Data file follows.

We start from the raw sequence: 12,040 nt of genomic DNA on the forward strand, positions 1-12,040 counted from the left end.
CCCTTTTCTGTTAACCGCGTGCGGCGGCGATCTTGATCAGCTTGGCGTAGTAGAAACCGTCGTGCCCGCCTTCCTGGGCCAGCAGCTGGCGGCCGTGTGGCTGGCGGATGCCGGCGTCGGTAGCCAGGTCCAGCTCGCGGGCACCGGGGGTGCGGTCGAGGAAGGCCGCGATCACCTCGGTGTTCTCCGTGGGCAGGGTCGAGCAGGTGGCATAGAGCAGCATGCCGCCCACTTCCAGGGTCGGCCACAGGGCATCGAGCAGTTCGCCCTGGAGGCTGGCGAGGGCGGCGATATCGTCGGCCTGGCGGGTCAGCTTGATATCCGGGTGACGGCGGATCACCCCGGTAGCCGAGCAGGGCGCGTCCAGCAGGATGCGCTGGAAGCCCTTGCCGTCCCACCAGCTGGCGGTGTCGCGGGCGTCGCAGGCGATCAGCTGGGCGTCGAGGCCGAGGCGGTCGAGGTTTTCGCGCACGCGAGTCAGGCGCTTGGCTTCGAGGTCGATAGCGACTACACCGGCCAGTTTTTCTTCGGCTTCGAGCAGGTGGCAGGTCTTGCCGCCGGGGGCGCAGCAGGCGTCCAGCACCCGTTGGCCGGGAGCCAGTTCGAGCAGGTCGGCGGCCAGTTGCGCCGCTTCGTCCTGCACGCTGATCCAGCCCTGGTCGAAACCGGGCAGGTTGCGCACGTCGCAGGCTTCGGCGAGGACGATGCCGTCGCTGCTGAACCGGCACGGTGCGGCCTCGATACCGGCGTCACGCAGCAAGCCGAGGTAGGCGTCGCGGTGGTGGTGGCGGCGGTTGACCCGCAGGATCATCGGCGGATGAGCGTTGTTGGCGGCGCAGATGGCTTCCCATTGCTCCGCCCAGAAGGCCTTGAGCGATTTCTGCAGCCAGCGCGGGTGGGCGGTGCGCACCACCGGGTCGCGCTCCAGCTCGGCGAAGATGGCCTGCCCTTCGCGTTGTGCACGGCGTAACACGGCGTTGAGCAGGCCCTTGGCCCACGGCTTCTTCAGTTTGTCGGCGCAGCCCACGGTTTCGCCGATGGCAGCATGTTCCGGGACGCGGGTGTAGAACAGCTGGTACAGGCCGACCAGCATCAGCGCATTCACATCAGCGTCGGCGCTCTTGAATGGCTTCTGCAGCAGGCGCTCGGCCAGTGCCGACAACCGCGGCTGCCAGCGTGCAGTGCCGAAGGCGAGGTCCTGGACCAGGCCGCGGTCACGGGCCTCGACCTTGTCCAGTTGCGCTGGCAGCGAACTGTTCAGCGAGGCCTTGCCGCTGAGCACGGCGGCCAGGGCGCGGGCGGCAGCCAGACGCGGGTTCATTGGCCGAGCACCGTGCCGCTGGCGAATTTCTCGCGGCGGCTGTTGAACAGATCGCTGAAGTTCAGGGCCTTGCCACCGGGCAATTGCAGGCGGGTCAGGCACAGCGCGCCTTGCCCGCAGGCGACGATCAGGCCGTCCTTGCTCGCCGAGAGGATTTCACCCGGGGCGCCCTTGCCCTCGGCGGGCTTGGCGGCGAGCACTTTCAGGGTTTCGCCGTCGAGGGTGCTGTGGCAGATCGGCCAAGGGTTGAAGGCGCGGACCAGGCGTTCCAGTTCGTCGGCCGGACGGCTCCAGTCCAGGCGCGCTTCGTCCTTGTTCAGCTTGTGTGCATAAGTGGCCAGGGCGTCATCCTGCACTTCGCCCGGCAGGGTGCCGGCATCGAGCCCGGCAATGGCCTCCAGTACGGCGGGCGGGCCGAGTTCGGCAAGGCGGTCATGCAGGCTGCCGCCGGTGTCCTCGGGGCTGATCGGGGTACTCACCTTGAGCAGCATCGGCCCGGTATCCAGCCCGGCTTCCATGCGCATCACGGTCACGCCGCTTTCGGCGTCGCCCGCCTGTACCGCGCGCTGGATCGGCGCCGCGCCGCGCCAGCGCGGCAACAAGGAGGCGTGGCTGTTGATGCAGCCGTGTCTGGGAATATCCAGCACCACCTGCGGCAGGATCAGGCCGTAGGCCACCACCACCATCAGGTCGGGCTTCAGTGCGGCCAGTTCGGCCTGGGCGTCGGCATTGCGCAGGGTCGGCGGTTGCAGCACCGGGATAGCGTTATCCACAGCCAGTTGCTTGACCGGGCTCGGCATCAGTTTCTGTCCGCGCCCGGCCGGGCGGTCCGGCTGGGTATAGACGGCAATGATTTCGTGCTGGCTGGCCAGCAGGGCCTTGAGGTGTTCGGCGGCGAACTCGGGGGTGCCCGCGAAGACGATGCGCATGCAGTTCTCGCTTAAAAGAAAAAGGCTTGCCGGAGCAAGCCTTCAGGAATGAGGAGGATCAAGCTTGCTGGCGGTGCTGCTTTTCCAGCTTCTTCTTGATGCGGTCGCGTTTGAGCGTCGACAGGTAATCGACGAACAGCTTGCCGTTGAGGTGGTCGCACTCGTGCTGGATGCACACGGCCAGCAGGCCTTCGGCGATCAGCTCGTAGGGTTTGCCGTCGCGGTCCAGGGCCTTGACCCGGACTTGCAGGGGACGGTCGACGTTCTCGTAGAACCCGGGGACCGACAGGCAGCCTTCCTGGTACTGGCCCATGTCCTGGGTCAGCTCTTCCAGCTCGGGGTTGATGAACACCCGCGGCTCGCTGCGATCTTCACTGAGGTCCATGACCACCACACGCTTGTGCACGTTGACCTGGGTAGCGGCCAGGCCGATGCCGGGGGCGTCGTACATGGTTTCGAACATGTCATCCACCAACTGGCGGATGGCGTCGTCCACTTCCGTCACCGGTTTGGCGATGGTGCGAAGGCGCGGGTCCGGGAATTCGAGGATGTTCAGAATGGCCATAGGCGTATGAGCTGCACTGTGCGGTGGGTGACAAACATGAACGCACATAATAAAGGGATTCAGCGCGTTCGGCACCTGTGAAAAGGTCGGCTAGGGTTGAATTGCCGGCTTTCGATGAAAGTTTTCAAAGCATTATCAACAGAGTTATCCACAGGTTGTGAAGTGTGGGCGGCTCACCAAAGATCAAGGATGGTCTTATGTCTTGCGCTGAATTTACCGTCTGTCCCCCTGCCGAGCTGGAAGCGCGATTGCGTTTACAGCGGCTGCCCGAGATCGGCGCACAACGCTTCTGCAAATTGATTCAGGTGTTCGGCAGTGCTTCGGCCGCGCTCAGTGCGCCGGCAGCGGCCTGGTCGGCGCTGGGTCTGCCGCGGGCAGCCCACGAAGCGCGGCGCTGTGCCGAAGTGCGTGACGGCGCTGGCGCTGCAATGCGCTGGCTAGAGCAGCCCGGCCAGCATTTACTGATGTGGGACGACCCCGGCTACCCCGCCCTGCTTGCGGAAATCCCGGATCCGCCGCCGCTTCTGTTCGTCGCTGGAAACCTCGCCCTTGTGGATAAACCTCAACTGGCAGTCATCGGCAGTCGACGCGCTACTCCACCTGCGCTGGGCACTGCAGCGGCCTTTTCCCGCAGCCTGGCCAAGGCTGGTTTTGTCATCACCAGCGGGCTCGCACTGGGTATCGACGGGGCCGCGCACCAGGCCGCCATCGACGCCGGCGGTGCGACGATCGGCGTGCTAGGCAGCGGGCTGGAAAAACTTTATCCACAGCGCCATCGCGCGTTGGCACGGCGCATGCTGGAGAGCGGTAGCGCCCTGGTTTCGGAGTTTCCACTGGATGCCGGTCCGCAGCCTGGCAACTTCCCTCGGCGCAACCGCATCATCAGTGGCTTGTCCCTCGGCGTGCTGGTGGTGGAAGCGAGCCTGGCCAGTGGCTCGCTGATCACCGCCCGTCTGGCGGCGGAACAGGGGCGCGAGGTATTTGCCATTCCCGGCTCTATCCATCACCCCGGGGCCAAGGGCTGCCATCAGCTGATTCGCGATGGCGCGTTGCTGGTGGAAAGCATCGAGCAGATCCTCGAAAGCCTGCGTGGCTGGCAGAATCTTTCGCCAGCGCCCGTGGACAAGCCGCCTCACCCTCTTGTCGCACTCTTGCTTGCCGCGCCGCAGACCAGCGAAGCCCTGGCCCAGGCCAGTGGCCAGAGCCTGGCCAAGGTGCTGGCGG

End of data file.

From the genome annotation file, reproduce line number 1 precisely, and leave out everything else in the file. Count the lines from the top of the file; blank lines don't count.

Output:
We start from the raw sequence: 12,040 nt of genomic DNA on the forward strand, positions 1-12,040 counted from the left end.